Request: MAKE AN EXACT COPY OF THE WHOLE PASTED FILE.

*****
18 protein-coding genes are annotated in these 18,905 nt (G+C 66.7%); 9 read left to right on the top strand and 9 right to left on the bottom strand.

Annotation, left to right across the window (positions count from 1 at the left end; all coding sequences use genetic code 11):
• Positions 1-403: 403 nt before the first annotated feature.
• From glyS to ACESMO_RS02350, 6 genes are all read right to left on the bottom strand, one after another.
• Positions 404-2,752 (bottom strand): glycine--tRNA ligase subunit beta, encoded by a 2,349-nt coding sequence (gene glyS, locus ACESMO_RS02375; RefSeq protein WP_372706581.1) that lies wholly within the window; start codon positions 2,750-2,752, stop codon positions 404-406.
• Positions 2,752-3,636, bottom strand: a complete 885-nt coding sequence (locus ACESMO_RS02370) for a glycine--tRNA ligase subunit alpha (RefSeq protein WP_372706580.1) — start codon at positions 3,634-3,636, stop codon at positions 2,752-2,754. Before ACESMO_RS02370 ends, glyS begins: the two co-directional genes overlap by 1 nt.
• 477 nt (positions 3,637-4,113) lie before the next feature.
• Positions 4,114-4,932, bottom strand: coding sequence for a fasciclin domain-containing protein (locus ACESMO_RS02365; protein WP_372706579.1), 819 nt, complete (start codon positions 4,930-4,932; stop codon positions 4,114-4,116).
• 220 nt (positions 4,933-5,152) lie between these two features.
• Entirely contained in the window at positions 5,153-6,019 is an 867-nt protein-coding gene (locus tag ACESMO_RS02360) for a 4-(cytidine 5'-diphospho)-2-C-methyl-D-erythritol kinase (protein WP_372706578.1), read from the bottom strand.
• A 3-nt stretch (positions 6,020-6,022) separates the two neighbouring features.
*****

18 protein-coding genes are annotated in these 18,905 nt (G+C 66.7%); 9 read left to right on the top strand and 9 right to left on the bottom strand.

Annotation, left to right across the window (positions count from 1 at the left end; all coding sequences use genetic code 11):
• Positions 1-403: 403 nt before the first annotated feature.
• From glyS to ACESMO_RS02350, 6 genes are all read right to left on the bottom strand, one after another.
• Positions 404-2,752 (bottom strand): glycine--tRNA ligase subunit beta, encoded by a 2,349-nt coding sequence (gene glyS, locus ACESMO_RS02375; RefSeq protein WP_372706581.1) that lies wholly within the window; start codon positions 2,750-2,752, stop codon positions 404-406.
• Positions 2,752-3,636, bottom strand: a complete 885-nt coding sequence (locus ACESMO_RS02370) for a glycine--tRNA ligase subunit alpha (RefSeq protein WP_372706580.1) — start codon at positions 3,634-3,636, stop codon at positions 2,752-2,754. Before ACESMO_RS02370 ends, glyS begins: the two co-directional genes overlap by 1 nt.
• 477 nt (positions 3,637-4,113) lie before the next feature.
• Positions 4,114-4,932, bottom strand: coding sequence for a fasciclin domain-containing protein (locus ACESMO_RS02365; protein WP_372706579.1), 819 nt, complete (start codon positions 4,930-4,932; stop codon positions 4,114-4,116).
• 220 nt (positions 4,933-5,152) lie between these two features.
• Entirely contained in the window at positions 5,153-6,019 is an 867-nt protein-coding gene (locus tag ACESMO_RS02360) for a 4-(cytidine 5'-diphospho)-2-C-methyl-D-erythritol kinase (protein WP_372706578.1), read from the bottom strand.
• A 3-nt stretch (positions 6,020-6,022) separates the two neighbouring features.